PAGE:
Stonehenge, Englands Historic Monument

 

Stonehenge

Stonehenge has been a place of fascination and study for many years.
Located on the Salisbury Plains of England, this may make a very special vacation for your family that will trigger educational opportunities and much discussion.

Blue sky with white fluffy clouds over the massive circle of stones that make up the world famous prehistoric landmark and World Heritage Site

Blue sky with white fluffy clouds over the massive circle of stones that make up the world famous prehistoric landmark and World Heritage Site

Recently, new evidence has come to light that suggests Stonehenge may not be a place of worship of the gods as was thought previously. Instead, archeologists are considering that it may have been used as a site to honor the ancestors of the ancient inhabitants of Britain.

National Geographic recently aired a program called “National Geographic: Stonehenge Decoded” in which they explored this new theory on the history and purpose of Stonehenge.

A select group of archeologists and volunteers were put to work digging around the perimeter of Stonehenge. Results showed that an ancient civilization not only built this incredible site but that they made it a pilgrimage destination at the winter and summer solstices to honor their ancestors and to promote and celebrate fertility.

Original theories suggested that Stonehenge was built around 2500 BC, around the time the Egyptians were building the Pyramids. New carbon dating tests are indicating, however that Stonehenge dates back to 4500 BC, during the period known as the Stone Age.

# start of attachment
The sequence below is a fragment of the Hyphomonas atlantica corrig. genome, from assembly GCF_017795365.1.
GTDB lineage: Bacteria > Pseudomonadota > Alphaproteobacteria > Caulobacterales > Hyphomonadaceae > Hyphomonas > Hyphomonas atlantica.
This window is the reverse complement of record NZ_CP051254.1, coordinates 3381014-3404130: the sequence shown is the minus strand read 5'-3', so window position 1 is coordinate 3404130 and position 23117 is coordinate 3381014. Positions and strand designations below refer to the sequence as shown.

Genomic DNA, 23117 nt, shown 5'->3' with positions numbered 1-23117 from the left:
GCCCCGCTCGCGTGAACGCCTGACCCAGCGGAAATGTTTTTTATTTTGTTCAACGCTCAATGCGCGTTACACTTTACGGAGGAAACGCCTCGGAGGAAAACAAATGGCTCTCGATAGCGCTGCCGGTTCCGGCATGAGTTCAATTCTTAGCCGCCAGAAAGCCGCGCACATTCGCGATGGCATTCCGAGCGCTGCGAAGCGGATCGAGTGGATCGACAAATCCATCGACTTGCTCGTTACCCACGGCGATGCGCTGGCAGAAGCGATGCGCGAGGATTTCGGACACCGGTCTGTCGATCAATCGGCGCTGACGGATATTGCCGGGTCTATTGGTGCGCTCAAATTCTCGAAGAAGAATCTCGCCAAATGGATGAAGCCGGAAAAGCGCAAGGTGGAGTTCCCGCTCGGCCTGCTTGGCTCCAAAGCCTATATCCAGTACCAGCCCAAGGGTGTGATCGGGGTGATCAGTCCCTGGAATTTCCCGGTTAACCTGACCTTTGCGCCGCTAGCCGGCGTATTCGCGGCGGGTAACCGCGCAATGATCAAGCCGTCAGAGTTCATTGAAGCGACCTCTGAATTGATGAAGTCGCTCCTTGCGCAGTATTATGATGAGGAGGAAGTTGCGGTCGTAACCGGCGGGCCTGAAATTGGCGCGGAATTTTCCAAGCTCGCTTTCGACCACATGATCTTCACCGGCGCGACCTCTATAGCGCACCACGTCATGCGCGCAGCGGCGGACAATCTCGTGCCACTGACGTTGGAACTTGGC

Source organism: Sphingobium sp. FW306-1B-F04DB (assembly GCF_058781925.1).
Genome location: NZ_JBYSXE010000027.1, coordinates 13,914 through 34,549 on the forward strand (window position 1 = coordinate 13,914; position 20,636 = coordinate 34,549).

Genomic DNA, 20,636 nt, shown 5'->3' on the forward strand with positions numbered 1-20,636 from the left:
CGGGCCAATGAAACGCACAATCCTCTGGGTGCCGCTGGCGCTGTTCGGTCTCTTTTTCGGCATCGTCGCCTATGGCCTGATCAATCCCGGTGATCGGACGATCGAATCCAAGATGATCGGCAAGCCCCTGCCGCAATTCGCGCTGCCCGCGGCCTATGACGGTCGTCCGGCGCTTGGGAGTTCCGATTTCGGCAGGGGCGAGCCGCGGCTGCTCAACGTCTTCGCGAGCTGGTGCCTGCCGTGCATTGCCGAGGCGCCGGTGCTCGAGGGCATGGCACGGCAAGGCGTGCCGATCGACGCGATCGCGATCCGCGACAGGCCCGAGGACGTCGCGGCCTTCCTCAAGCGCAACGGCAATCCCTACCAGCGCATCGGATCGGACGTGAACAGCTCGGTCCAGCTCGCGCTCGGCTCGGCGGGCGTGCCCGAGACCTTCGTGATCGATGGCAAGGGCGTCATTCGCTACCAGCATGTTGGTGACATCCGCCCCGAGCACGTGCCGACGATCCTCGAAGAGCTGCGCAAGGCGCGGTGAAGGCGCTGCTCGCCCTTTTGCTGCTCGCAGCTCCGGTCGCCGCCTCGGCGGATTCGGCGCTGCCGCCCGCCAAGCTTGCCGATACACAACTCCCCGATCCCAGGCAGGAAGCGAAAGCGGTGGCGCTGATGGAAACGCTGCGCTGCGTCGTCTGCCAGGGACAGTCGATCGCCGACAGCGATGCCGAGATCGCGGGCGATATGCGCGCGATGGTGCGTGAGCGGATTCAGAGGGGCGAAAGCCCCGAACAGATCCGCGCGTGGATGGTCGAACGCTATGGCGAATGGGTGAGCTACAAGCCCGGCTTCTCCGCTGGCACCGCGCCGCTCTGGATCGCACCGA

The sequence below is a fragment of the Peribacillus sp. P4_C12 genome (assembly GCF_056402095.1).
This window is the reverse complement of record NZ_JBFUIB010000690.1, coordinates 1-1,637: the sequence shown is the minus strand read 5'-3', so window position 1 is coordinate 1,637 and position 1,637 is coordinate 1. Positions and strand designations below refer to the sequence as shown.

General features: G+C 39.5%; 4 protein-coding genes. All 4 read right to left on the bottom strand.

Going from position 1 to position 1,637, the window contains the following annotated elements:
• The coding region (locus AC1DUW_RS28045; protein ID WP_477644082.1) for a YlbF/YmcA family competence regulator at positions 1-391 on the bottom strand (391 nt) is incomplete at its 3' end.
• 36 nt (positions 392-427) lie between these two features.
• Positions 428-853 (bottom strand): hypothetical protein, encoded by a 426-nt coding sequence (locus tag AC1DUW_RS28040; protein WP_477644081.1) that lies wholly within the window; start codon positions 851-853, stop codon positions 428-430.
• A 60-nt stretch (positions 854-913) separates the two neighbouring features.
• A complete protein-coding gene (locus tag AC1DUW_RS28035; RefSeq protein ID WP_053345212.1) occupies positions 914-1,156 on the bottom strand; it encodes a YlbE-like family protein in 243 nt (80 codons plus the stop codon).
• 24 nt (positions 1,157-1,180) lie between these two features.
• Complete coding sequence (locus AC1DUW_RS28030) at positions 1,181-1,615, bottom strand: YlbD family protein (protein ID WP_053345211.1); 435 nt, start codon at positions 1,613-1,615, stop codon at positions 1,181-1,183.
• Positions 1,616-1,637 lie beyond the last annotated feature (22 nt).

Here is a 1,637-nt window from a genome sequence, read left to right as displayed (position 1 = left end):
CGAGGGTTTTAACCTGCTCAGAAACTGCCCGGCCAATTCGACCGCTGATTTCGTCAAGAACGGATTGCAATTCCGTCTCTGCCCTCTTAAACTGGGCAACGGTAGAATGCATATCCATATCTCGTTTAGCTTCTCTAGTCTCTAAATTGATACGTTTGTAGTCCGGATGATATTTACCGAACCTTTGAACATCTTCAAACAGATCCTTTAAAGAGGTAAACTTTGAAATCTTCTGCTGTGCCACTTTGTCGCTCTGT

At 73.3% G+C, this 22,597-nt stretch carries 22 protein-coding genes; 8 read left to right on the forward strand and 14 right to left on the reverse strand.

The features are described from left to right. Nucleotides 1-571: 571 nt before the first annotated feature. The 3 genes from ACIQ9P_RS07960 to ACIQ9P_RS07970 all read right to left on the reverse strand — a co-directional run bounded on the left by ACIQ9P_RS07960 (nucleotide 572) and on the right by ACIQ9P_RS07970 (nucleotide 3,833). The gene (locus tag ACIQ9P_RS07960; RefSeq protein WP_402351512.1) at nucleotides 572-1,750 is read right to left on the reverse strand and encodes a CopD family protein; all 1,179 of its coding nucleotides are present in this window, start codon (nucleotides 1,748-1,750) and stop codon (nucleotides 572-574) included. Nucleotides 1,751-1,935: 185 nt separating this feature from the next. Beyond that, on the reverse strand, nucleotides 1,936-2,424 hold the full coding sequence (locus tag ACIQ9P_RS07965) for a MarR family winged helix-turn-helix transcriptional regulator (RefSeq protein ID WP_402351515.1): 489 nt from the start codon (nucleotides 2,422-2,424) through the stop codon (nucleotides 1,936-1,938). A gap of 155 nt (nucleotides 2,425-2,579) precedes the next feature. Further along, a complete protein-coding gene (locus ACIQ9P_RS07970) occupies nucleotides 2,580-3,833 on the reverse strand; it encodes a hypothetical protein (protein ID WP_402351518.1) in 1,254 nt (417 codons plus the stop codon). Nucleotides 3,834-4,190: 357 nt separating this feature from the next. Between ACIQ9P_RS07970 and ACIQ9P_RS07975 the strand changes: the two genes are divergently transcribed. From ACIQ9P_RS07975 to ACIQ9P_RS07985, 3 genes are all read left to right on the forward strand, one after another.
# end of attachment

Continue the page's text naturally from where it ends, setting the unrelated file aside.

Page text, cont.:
Stonehenge was an incredible achievement for the people who built it. These giant stones weighing more than 45 tons each came from as far away as 25 miles from the monument site. They were set on the trunks of trees that then served as rollers beneath the stones. The ancient Britons moved the stones to the site on Salisbury Plain and then engineered their placement, creating the monument we see today. Imagine the team of people it took to move these giant stones 25 miles in this manner!

Nearby, they also made a mirror image of Stonehenge made of wood. They both were made with the famous archway that frames the rising sun. The wooden version is almost as impressive as its larger stone neighbor.

Nearby sights include the town of Salisbury, which has historical features of its own. This is the location of an 800 year old cathedral that is home to the Magna Carta; you won’t want to miss seeing a document that has such historical significance while you’re there. You can also visit nearby Bath, famous for its hot springs that are reputed to have cured one of Britain’s kings of leprosy. Bath Abbey is worth a visit, as are the ancient Roman Baths. Seeing how well the Romans understood plumbing and engineering is worth the trip all on its own.

To help prepare the family for this momentous trip, you may want to watch the National Geographic: Stonehenge Decoded. By doing a little research before you leave, you’ll know exactly what you want to see while you’re there and you’ll make this vacation into something truly special.

A vacation to Stonehenge can be a memorable trip for your entire family. By paying it a visit, you and your family can become a part of its mystery and intrigue. If you time it right, maybe you can be there for the Summer Solstice and see its full majesty for yourself.

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